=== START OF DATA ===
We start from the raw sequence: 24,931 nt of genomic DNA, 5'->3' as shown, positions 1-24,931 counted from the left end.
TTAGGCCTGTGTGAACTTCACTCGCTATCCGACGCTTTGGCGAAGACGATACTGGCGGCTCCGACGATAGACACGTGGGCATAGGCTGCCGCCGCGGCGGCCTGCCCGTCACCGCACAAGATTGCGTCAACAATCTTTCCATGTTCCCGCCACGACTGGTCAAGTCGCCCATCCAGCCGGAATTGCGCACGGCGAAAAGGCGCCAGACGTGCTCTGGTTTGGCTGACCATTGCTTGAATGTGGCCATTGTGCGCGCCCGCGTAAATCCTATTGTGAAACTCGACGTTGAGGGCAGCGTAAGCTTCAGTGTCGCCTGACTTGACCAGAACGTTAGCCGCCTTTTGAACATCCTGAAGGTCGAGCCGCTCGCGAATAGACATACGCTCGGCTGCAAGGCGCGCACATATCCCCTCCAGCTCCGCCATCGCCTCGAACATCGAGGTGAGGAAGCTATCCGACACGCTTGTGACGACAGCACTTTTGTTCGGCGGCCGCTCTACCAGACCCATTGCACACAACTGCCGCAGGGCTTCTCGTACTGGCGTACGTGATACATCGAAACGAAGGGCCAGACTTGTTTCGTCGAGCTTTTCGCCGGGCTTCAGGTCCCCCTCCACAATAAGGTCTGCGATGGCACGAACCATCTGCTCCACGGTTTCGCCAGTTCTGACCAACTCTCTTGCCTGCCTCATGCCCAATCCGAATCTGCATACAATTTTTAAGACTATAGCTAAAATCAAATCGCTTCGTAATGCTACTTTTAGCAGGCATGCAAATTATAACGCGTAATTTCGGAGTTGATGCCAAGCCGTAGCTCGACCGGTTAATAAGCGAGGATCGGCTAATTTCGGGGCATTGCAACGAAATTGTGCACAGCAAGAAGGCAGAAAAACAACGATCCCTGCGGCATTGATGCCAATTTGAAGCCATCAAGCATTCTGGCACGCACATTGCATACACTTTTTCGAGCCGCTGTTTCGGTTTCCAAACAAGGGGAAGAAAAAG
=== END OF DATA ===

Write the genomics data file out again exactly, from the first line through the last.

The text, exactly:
We start from the raw sequence: 24,931 nt of genomic DNA, 5'->3' as shown, positions 1-24,931 counted from the left end.
TTAGGCCTGTGTGAACTTCACTCGCTATCCGACGCTTTGGCGAAGACGATACTGGCGGCTCCGACGATAGACACGTGGGCATAGGCTGCCGCCGCGGCGGCCTGCCCGTCACCGCACAAGATTGCGTCAACAATCTTTCCATGTTCCCGCCACGACTGGTCAAGTCGCCCATCCAGCCGGAATTGCGCACGGCGAAAAGGCGCCAGACGTGCTCTGGTTTGGCTGACCATTGCTTGAATGTGGCCATTGTGCGCGCCCGCGTAAATCCTATTGTGAAACTCGACGTTGAGGGCAGCGTAAGCTTCAGTGTCGCCTGACTTGACCAGAACGTTAGCCGCCTTTTGAACATCCTGAAGGTCGAGCCGCTCGCGAATAGACATACGCTCGGCTGCAAGGCGCGCACATATCCCCTCCAGCTCCGCCATCGCCTCGAACATCGAGGTGAGGAAGCTATCCGACACGCTTGTGACGACAGCACTTTTGTTCGGCGGCCGCTCTACCAGACCCATTGCACACAACTGCCGCAGGGCTTCTCGTACTGGCGTACGTGATACATCGAAACGAAGGGCCAGACTTGTTTCGTCGAGCTTTTCGCCGGGCTTCAGGTCCCCCTCCACAATAAGGTCTGCGATGGCACGAACCATCTGCTCCACGGTTTCGCCAGTTCTGACCAACTCTCTTGCCTGCCTCATGCCCAATCCGAATCTGCATACAATTTTTAAGACTATAGCTAAAATCAAATCGCTTCGTAATGCTACTTTTAGCAGGCATGCAAATTATAACGCGTAATTTCGGAGTTGATGCCAAGCCGTAGCTCGACCGGTTAATAAGCGAGGATCGGCTAATTTCGGGGCATTGCAACGAAATTGTGCACAGCAAGAAGGCAGAAAAACAACGATCCCTGCGGCATTGATGCCAATTTGAAGCCATCAAGCATTCTGGCACGCACATTGCATACACTTTTTCGAGCCGCTGTTTCGGTTTCCAAACAAGGGGAAGAAAAAG